Parish twinning in Essex and east London

Author: Andy Walton

Date: 01 March 2011


1. To promote friendship and improve mutual understanding between a small rural North Essex market town Parish and an urban, multi-ethnic and multi-faith East London Parish, both within the Diocese of Chelmsford.

2. To develop a training resource as a ‘good practice’ model in the wider diocese.

1. To provide an opportunity for Emmanuel parishioners to enjoy hospitality, refreshment and friendship in a rural context.

2. To provide an opportunity for St Peter’s parishioners to enjoy hospitality, and friendship in an urban context.

3. To provide St Peter’s parishioners with an opportunity to learn about what it is like to be a Christian in a multi-faith setting.

4. To provide Emmanuel parishioners with an opportunity to see the challenges for the church in a semi-rural environment, where transport, services and other facilities can be a difficulty.

5. To provide St Peter’s parishioners with a Saturday programme to explore places of worship in Forest Gate and to meet people of other faiths.

6. To provide Emmanuel parishioners with a day programme to explore a rural Essex market town, to see something of its history and the ways in which the
church contributes to community life today.

7. To give both churches an opportunity to reflect upon how to proclaim the Good News in today’s world effectively and to engage in dialogue with people of other faiths and none.

8. To continue to seek ways of establishing friendship and mutual support between the two parishes for the future. 

This project grew out of the friendship between the incumbents of two parishes and a lay member of St Peter’s. They reached a point where they wanted to move beyond just chatting about the contrasts between their respective ministries and the two parishes. One or two other key members of each church joined them to plan how twinning might work.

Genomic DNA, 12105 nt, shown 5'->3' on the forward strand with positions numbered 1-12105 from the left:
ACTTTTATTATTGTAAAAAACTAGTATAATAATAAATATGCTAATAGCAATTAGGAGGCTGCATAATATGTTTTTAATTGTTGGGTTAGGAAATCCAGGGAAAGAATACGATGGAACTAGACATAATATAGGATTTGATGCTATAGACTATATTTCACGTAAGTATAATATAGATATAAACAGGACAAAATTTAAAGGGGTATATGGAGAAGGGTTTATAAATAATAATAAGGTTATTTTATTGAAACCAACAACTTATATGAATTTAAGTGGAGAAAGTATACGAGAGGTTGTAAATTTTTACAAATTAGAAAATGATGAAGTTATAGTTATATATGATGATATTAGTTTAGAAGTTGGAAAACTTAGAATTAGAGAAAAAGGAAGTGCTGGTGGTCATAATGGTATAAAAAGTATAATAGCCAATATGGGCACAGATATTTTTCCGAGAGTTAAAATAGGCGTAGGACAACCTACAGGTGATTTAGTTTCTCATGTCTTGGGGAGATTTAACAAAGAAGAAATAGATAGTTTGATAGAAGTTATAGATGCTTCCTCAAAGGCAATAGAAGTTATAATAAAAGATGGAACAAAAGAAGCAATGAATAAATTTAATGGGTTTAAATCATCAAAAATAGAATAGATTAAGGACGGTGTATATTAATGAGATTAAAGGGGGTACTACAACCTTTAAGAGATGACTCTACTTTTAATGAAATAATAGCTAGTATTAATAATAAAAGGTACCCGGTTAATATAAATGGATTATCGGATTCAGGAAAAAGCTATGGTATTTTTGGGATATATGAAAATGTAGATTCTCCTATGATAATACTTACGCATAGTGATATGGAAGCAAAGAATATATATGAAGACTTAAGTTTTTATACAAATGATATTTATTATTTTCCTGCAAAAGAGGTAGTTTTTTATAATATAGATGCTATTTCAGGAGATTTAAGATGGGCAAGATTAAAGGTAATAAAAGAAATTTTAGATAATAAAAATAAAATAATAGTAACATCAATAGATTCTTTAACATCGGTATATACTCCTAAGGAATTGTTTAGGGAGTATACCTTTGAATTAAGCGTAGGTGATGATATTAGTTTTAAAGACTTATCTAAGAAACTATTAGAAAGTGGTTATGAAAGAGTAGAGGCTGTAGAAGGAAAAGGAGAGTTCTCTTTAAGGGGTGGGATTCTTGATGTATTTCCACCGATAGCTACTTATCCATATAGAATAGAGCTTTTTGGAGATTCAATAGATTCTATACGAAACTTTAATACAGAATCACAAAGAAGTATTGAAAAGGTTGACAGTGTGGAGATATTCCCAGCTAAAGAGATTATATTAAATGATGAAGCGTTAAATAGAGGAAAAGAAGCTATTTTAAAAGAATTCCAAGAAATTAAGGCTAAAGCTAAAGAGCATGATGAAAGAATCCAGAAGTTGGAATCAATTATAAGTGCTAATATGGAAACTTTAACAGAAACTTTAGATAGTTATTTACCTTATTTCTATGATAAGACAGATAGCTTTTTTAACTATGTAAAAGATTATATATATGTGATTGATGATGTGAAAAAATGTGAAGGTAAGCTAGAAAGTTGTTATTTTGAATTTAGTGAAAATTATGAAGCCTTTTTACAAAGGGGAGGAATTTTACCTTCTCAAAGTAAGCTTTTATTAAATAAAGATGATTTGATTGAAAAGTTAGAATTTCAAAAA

Whilst people at Emmanuel had neighbours all around of different faiths they did not necessarily engage with them. Indeed some brought, from other parts of the globe, experience of real animosity or even persecution by another faith. For St Peter’s the main experience of other faiths came via the media. Providing hospitality and an experience of the multi-faith character of E7 to their visitors from Coggeshall gave Emmanuel an added ‘push’ to overcome some of their own fears and suspicions. For some of St Peter’s there is the opportunity to explore their East End roots.

A planning group of the clergy and three or four of the laity of each parish arrange two main visits and two smaller exchanges each year. The main visit to E7 will include a visit to a (non Christian) place of worship and in Coggeshall the opportunity to enjoy rural hospitality. On the smaller exchanges there might be a pulpit swap or the opportunities for the visitors read the lessons, lead intercessions and administer the chalice. Care has always been taken to maintain the sense of this being an equal partnership.

The project continues even though some of the instigators have moved on. With regular doses of information and requests for help with catering it has been possible to enthuse new folk to become involved as other’s interest wanes.

From initial awareness building the project continues to broaden minds and develop listening skills.